"I want to make games when I grow up."
It's an ambition voiced by many children. That is not surprising given that pretty much every one of them plays games on tablets, phones, consoles and PCs when they have a spare moment.
It is certainly my son's goal. And like any dutiful parent, I'm keen to help him realise his ambition - or at least help him find out early on if it's not for him.
I am also conscious that my lack of a formal technical background means that, at home, he'll struggle to get to grips with the core technical skill game making seems to demand - coding.
This is a problem. What I know about the history of video games suggests many of those that made it in the industry started young.
So, there was no better place to get answers about how to become a game maker than at Frontier Developments.
The firm was founded by David Braben - the archetypal child programmer who, while still a teenager, co-wrote the legendary game Elite.
The latest version of Elite was released late last year and Frontier is now almost fully occupied with maintaining and expanding the space trading and combat game.
Frontier employs a lot of programmers, says Adam Woods, a producer on Elite, and it has a well-established career path for them all the way from graduate-entry through to head of technology.
However, he says, there are plenty of other people at the firm that went via other routes. The studio's audio head, Jim Croft, started out as a musician and composer creating tunes for TV ads.
Top tips for game makers by Shaun Spalding - Indie developer
The best thing you could possibly do is start making games today.
The reason I got my first job in the industry as a game designer was entirely down to the fact I was the only person who had his own finished video game to show off at interview.
Not only did this demonstrate my ability, knowledge and experience far better than anything else I could show or say, but it shows an ability to finish what I start, and that I have a natural drive to develop video games.
If you want to be a part of making games, make games today, and finish them. As many as you can. Show them to everyone you can and learn from everything you do wrong, which when you start off, will be almost everything.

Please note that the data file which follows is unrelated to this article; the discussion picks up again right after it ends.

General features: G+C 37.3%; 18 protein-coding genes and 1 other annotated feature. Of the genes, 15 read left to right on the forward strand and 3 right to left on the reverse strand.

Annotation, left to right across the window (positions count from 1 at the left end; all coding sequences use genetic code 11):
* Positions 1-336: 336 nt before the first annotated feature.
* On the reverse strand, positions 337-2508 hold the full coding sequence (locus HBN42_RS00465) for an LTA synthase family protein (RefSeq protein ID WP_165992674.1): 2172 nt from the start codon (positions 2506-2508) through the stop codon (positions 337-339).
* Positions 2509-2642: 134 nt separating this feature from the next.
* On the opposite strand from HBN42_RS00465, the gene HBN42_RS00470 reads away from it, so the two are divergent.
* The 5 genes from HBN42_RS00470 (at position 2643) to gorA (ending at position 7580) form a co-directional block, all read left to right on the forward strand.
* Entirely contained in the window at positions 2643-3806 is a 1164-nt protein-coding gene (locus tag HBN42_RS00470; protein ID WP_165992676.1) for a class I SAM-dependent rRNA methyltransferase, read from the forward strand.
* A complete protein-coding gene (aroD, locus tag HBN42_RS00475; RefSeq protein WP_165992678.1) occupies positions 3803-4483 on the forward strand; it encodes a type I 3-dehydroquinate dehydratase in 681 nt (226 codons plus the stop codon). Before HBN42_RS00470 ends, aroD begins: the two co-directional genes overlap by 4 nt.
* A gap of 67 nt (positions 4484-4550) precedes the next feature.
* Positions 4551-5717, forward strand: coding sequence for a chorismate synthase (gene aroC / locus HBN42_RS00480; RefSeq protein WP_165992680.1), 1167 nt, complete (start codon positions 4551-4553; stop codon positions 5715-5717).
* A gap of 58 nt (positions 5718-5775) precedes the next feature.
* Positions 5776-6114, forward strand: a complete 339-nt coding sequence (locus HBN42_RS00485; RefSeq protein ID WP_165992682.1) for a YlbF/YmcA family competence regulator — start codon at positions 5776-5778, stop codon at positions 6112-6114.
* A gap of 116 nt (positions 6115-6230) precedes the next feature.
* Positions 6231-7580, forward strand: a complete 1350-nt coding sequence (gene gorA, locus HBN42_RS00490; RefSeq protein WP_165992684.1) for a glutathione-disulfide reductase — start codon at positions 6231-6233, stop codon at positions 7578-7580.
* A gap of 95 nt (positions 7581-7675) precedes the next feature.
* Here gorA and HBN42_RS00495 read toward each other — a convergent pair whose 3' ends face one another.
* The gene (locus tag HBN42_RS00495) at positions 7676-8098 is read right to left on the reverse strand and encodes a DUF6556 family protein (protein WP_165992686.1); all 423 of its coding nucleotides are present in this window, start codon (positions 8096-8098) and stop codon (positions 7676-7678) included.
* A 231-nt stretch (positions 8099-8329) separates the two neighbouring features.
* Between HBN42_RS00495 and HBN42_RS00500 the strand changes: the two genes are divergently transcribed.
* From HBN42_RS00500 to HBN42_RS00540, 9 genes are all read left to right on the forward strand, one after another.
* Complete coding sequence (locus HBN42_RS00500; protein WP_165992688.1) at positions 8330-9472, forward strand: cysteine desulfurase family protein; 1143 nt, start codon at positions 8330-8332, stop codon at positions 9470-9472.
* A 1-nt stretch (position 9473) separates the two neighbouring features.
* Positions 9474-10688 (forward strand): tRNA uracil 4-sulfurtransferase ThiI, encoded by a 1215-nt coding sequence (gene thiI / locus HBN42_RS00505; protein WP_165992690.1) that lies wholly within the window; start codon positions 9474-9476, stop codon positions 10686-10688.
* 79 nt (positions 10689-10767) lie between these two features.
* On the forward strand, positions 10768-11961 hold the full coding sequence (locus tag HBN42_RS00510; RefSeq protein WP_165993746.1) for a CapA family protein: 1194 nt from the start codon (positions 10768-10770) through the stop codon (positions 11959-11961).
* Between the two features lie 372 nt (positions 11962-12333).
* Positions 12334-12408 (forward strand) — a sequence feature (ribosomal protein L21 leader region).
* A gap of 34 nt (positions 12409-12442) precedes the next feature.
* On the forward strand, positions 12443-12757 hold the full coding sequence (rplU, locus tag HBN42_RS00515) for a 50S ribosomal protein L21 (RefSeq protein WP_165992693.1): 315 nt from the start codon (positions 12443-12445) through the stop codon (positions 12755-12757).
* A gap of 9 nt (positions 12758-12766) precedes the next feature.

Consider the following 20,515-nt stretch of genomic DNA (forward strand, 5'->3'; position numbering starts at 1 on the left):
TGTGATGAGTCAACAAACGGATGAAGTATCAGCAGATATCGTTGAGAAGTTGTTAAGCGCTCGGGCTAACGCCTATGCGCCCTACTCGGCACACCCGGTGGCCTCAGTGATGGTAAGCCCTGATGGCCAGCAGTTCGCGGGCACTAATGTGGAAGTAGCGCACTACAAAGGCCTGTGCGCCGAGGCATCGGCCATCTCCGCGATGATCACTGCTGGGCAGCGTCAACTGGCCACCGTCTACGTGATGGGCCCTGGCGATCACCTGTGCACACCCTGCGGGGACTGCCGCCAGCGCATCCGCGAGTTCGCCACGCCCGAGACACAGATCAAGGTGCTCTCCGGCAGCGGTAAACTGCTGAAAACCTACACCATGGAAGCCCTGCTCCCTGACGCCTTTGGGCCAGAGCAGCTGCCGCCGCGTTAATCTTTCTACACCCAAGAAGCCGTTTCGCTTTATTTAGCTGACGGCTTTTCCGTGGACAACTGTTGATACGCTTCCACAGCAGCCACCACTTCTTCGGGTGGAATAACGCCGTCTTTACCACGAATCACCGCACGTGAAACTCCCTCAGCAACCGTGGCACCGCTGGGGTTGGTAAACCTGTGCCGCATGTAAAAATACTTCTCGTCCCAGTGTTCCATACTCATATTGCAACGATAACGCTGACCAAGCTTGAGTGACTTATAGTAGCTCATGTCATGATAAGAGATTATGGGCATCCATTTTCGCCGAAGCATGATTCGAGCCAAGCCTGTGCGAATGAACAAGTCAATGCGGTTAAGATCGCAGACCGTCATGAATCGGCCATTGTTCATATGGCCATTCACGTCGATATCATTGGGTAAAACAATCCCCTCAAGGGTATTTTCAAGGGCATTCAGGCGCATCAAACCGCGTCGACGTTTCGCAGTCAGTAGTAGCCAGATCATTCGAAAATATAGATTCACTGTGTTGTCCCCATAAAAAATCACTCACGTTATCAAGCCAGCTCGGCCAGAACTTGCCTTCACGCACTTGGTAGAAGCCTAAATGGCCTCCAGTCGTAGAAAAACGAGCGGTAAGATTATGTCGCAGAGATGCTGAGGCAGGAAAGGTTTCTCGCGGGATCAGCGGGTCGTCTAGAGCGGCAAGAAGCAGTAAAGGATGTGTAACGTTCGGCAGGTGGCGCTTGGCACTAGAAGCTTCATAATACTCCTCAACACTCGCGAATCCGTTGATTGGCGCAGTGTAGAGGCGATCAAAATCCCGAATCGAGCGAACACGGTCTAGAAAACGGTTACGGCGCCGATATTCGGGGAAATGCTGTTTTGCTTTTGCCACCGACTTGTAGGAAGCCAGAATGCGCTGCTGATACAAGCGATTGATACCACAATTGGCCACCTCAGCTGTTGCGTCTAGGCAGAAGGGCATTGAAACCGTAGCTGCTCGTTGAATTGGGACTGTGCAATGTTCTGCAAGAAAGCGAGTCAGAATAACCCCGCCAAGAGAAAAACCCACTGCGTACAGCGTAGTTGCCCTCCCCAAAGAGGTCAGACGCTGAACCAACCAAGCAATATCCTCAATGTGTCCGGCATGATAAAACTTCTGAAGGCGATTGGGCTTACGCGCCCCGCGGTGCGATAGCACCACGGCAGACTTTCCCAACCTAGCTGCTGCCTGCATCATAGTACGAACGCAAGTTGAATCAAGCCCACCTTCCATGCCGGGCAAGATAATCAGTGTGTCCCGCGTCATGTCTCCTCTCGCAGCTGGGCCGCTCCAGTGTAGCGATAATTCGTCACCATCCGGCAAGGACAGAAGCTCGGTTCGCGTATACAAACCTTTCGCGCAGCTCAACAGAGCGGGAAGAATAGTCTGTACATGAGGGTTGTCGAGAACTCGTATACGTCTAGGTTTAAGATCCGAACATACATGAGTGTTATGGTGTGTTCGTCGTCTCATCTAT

Nothing else you do is more important than this when it comes to succeeding as a game developer.
Mr Woods knows his way around code but started out in QA - quality assurance - which involves playing Frontier games as they are being developed documenting bugs and crashes.
"Now, as a producer, I help define the road map for the game for a set period of time - it could be for the next year or the next couple of weeks," he says.
His job involves making sure the various teams at Frontier - coding, art, design, user interface, etc - are all on track to finish work on the next expansion or fix big bad bugs.
"I break down the work that needs doing and get estimates about how long it is going to take," he says.
"Towards delivery date I will chase bugs and make sure it all comes together."
The producer role is just one of many that surrounds the programming heart of a game such as Elite Dangerous. Many of the people in those jobs are familiar with technology but coding is not essential to their day-to-day work.
Frontier has product managers that help co-ordinate the overall direction of the game, community managers who handle player feedback, and lots of graphic designers who work on creating and animating all the bits that make up a modern title.
That kind of diversity is to be expected in a sizeable studio such as Frontier, says Dr Jake Habgood, a former game-maker who now heads the software and games development degree course at Sheffield Hallam University.
"If you have more than 150 people in a team you get roles that are very specialised," he says.
For Dr Habgood, aspiring game makers would do well to grasp the difference between playing and creating.
"One of the common misconceptions that people who to this have is that making and playing games is synonymous," he says.
However, he adds, experts make what they do look easy while hiding what it took to master a skill. A game that is easy and fun to play would not necessarily have been as much fun, or as easy, to code and create.
For Dr Habgood, coding is the key skill to master for any aspiring game maker and the Sheffield course emphasises hands-on programming skills.
For youngsters, such as my 11-year-old, getting to grips with proper programming might be formidable but there were plenty of other ways to get a taste of game making without having to learn C++ or grapple with a command line.
The most basic of these involves snapping virtual coding blocks together and even the more advanced ones, such as Unreal, conceal a lot of the in-depth coding.
That hands-on experience is key to understand the game-making process, says Dr Habgood, for no other reason than it will bestow an understanding of what is special about the craft.
"If you can find the creativity in programming and games you may see how compelling it can be," he explains.
Creative breakthroughs aside, seeing a game through to completion is quite an achievement for anyone at any age. It involves real work and exposes one other truth about the industry.
"It's very competitive and you have to be prepared to work hard and put a lot of hours in," he says. "If you don't, you won't make it."
"It's you that matters, not the degree," he adds.
"The degree will help but if you are not committed it will not help you get into the industry."